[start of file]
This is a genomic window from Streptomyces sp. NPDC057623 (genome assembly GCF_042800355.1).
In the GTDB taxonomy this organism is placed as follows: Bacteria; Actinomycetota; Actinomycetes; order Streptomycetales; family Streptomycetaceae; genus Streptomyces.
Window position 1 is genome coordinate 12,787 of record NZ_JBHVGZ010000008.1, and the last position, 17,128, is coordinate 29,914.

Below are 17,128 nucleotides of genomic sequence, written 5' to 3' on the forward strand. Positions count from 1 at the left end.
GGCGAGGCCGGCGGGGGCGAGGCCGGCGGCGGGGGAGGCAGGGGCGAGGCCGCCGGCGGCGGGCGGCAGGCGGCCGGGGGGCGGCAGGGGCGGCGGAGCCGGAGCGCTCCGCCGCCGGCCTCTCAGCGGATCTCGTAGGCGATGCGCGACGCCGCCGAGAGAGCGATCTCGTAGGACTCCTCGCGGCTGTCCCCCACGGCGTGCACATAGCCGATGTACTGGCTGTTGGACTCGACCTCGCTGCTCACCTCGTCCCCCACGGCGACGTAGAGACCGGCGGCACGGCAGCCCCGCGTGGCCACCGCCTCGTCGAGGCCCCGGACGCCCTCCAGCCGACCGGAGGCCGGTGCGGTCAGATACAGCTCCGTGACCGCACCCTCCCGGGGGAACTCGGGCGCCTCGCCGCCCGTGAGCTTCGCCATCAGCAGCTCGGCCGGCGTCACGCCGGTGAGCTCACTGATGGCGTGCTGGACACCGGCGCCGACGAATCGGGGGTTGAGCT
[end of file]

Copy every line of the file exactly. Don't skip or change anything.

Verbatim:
This is a genomic window from Streptomyces sp. NPDC057623 (genome assembly GCF_042800355.1).
In the GTDB taxonomy this organism is placed as follows: Bacteria; Actinomycetota; Actinomycetes; order Streptomycetales; family Streptomycetaceae; genus Streptomyces.
Window position 1 is genome coordinate 12,787 of record NZ_JBHVGZ010000008.1, and the last position, 17,128, is coordinate 29,914.

Below are 17,128 nucleotides of genomic sequence, written 5' to 3' on the forward strand. Positions count from 1 at the left end.
GGCGAGGCCGGCGGGGGCGAGGCCGGCGGCGGGGGAGGCAGGGGCGAGGCCGCCGGCGGCGGGCGGCAGGCGGCCGGGGGGCGGCAGGGGCGGCGGAGCCGGAGCGCTCCGCCGCCGGCCTCTCAGCGGATCTCGTAGGCGATGCGCGACGCCGCCGAGAGAGCGATCTCGTAGGACTCCTCGCGGCTGTCCCCCACGGCGTGCACATAGCCGATGTACTGGCTGTTGGACTCGACCTCGCTGCTCACCTCGTCCCCCACGGCGACGTAGAGACCGGCGGCACGGCAGCCCCGCGTGGCCACCGCCTCGTCGAGGCCCCGGACGCCCTCCAGCCGACCGGAGGCCGGTGCGGTCAGATACAGCTCCGTGACCGCACCCTCCCGGGGGAACTCGGGCGCCTCGCCGCCCGTGAGCTTCGCCATCAGCAGCTCGGCCGGCGTCACGCCGGTGAGCTCACTGATGGCGTGCTGGACACCGGCGCCGACGAATCGGGGGTTGAGCT